Calderdale commissions net zero roadmap

Four years after declaring a climate emergency, Calderdale Council has appointed a consultant to develop a Local Area Energy Plan, as it attempts to reach net zero by 2038.

The LAEP will cover the whole of Calderdale in West Yorkshire, population 206,600. The council declared a climate emergency in 2019 and the plan will underpin its climate emergency response, acting as a framework for investment decisions, informing planning and policy, and driving community engagement and stakeholder collaboration.

Glasgow-based carbon impact modelling specialist, IES, will deliver the LAEP and make recommendations about “costed…evidence-backed interventions required to decarbonise the borough.”

Aspects covered by the plan will include heat and transport, energy efficiency of buildings and renewable energy.

These changes may include retrofit options for domestic and non-domestic buildings, opportunities for low carbon heat networks or district heating, use of rooftop solar or wind turbines for local renewable energy generation and the implementation of EV charging infrastructure. Collectively, these interventions will set out the most affordable, effective route for Calderdale to meet its 2038 net zero target.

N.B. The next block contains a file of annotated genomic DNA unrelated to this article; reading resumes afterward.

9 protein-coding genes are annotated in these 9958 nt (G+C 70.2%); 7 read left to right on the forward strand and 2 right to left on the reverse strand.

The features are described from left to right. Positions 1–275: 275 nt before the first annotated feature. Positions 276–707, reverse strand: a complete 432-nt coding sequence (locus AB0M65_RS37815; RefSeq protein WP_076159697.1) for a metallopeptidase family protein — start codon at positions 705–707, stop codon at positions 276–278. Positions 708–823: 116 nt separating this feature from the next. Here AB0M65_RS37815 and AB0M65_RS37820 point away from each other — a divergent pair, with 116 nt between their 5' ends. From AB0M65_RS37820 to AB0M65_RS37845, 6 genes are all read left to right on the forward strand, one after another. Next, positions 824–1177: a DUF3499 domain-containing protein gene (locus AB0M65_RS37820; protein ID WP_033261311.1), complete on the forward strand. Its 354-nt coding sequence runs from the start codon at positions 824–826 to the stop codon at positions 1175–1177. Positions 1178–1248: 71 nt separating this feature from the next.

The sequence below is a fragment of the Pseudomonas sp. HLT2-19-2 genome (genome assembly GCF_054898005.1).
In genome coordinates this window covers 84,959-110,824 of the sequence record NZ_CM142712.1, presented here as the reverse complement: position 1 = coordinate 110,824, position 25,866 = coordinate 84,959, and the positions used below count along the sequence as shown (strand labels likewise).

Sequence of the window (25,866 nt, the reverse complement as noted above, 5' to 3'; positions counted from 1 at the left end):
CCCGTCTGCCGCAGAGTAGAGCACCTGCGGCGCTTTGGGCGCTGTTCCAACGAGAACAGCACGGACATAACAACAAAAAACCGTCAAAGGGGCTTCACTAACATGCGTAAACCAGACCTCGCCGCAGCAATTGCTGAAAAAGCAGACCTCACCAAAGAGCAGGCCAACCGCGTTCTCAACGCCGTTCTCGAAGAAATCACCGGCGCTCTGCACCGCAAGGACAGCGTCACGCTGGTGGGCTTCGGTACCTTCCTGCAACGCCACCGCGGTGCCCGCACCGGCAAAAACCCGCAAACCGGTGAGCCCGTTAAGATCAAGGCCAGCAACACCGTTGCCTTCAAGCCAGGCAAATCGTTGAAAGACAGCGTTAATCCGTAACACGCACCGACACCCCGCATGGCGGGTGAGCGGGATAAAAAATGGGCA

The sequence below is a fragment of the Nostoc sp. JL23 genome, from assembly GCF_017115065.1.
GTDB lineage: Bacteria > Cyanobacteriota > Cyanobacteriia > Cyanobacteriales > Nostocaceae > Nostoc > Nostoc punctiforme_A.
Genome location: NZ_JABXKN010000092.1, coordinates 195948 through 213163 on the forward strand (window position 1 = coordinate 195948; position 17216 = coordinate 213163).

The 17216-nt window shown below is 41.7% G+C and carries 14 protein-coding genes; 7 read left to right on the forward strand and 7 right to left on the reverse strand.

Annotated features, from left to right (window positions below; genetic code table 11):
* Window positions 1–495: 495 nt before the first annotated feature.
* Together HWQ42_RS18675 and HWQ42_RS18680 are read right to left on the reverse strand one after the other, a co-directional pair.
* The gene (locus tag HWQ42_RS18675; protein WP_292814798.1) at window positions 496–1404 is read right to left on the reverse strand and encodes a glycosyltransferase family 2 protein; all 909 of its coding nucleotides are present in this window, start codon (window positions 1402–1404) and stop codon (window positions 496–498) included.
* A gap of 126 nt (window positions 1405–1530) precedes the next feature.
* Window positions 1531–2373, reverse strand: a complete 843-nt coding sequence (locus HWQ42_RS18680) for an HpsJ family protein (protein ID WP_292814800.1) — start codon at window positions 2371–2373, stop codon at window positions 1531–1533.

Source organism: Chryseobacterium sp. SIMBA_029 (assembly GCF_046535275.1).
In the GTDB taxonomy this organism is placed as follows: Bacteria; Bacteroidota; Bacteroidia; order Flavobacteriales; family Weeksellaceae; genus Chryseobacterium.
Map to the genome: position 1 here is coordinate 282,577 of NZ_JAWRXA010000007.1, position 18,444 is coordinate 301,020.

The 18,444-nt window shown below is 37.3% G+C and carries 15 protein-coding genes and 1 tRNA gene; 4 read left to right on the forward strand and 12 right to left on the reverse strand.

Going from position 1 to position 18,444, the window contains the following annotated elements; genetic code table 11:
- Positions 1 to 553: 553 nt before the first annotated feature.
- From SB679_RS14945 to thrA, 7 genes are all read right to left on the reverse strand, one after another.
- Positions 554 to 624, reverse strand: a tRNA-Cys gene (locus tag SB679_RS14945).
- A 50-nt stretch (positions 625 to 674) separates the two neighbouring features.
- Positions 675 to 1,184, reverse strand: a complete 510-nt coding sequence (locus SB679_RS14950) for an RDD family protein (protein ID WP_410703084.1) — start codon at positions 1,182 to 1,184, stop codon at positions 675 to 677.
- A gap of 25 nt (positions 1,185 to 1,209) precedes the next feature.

Calderdale Council’s cabinet member for climate change and resilience, Cllr Scott Patient, said: “This is a major piece of innovative work which will give a whole-borough overview of where we can focus our efforts to reach our net zero targets and inform wider climate action.

“As the first borough in the region to develop a Local Area Energy Plan, we’re leading the way in our fight to tackle to climate emergency, using data, evidence and available technology to inform and subsequently instigate real change.

“The LAEP would also act as a framework to inform further policies, including planning and investment decisions, putting carbon efficiency at the heart of Council-decision making.”

The Calderdale plan is due to be produced by February 2024.

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Seems funny that after councils declared an ’emergency’ in 2019 it’s taking quite so many years to take action. But good news nonetheless. Need more doing this at a council level

By Richard R

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